• Finally, Ground 1 concerned the test for reviewing the legality of the Policy. The basis for assessing this ground was that there were, broadly, two modes of implementation of the Policy. One (Modes 2 and 3) involved acquiring it from an NHS hospital pharmacy. This was lawful provided an individual prescription was in place. The other (Mode 4) involved acquisition from a commercial compounder. It was impossible to say whether Mode 4 was lawful. The Appellants contended the Policy was unlawful because it left open the possibility of implementation through Mode 4 which they presumed to be unlawful. It would, however, have been wrong to hold the Policy to be unlawful on that basis. This was not a case where a policy itself promoted a course which the court held to be unlawful. It left the means of implementation to the Trusts, who had their own legal advice. It did not lead to or encourage unlawfulness: §200. It did not make any difference that Mode 2 was probably not contemplated when the Policy was promulgated, or that Mode 3, while contemplated, required a prior prescription: §204 and §205. In short, it did not matter that one of the ways in which the Trusts might seek to implement the Policy might be unlawful: §206. Rose LJ provided further analysis on this point at §214.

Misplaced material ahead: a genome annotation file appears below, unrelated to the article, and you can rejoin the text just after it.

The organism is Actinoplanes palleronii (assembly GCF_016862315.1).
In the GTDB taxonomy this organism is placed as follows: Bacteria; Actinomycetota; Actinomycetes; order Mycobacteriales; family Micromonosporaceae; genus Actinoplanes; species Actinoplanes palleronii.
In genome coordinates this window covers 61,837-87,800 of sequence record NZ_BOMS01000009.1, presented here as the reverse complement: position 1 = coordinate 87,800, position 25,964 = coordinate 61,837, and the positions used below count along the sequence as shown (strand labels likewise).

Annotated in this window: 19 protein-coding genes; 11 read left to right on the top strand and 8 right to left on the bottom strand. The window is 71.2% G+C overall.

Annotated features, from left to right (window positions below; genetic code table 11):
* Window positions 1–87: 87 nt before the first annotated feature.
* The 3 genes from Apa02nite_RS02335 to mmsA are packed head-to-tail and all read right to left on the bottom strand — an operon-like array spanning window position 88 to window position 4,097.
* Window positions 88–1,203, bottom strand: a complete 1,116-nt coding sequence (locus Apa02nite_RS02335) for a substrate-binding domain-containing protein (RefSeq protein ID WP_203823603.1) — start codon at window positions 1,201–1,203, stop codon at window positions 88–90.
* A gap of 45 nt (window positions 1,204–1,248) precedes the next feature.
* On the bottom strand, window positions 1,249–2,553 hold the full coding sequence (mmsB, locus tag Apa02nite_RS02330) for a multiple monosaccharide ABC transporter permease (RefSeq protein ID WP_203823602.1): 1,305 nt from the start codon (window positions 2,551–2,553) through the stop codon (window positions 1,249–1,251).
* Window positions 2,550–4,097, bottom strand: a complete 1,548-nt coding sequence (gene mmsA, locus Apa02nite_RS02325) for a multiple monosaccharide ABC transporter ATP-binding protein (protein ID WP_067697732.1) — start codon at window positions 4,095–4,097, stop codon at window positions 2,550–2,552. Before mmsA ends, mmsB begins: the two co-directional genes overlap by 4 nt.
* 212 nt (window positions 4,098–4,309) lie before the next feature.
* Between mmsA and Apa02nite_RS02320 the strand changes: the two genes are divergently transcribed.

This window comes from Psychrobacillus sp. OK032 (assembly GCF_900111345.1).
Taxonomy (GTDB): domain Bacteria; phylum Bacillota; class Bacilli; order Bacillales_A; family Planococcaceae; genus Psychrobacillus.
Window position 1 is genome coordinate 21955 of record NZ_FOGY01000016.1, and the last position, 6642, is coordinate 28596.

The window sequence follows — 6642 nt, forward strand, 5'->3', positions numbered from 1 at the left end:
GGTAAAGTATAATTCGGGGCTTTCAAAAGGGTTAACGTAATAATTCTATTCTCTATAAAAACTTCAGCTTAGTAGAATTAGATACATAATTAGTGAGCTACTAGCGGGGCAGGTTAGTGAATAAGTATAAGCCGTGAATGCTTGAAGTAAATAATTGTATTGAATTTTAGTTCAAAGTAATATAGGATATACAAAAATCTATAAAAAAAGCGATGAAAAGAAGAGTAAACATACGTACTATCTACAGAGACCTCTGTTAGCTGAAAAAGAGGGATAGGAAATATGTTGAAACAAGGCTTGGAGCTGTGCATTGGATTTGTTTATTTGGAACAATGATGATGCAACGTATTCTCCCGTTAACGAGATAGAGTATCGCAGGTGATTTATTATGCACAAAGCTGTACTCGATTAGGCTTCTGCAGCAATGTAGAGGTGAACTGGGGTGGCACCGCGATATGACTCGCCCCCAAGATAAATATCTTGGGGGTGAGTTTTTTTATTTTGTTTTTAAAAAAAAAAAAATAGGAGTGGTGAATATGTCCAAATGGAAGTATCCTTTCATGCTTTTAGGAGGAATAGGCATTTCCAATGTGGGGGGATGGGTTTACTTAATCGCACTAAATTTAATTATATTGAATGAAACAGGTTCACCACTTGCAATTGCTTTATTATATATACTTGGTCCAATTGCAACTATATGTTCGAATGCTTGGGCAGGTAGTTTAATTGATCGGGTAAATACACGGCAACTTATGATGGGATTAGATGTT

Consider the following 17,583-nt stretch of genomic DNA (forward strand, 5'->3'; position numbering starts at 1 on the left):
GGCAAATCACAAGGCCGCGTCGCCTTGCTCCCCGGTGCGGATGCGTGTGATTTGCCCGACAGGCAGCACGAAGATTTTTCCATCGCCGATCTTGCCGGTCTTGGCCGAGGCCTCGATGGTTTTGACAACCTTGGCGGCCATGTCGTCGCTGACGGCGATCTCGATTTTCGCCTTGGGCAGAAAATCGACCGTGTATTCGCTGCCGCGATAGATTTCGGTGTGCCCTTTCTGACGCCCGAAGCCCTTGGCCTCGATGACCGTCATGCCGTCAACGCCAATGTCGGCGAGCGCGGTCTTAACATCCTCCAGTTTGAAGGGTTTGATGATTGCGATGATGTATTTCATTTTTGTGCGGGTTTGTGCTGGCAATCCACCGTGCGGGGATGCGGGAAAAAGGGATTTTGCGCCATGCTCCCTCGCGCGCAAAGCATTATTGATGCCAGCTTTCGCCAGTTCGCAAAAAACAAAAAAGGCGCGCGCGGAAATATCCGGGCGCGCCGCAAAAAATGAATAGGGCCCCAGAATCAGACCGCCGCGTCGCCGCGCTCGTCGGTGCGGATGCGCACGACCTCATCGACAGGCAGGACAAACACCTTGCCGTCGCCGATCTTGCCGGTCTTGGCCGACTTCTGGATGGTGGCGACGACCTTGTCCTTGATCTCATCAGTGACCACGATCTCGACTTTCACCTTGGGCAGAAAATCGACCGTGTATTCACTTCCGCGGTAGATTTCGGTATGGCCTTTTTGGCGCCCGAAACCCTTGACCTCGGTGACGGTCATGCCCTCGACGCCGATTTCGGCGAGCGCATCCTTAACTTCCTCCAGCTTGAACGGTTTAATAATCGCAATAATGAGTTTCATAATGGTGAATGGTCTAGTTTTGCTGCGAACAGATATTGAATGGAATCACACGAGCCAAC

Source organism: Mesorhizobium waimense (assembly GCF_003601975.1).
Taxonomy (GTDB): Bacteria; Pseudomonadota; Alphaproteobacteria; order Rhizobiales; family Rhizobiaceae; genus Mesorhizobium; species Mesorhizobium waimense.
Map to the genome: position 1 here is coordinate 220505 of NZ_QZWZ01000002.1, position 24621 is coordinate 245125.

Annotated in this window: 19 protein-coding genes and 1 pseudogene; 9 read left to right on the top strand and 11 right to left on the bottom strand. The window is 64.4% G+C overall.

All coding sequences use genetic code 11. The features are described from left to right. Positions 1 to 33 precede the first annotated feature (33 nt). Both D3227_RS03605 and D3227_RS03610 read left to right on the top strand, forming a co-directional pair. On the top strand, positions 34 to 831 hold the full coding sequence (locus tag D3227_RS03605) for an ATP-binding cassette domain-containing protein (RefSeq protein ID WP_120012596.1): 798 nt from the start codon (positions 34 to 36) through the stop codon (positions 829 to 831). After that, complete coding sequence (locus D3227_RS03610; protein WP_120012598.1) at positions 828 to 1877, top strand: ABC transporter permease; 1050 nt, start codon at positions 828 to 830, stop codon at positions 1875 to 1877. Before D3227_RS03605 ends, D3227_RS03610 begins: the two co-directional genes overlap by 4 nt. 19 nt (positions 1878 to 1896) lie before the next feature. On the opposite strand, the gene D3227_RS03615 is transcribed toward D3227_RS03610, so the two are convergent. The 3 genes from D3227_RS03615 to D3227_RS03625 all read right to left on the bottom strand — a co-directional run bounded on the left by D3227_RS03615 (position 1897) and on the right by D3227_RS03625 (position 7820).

• Underhill LJ concluded by expressly rejecting an argument that the judgment would open the door to widespread evasion of the requirements of the licensing system: “There is nothing inherently illegitimate in prescribing decisions being influenced by cost considerations where the evidence shows no differences in efficacy or safety”: §211.

The judgment thus confirmed that the CCGs’ Policy was lawful. At a time when there is increased focus on the availability and affordability of NHS services, the judgment is a welcome confirmation of the role that costs considerations are able to play in the formulation of policy in a state-funded healthcare system.

The judgment can be found here.

Press coverage will be released shortly.

The CCGs were represented by David Lock QC and David Blundell QC, instructed by Dawn Brathwaite of Mills & Reeve. Further analysis of the judgment is provided in a series of podcasts to follow on the Landmark website.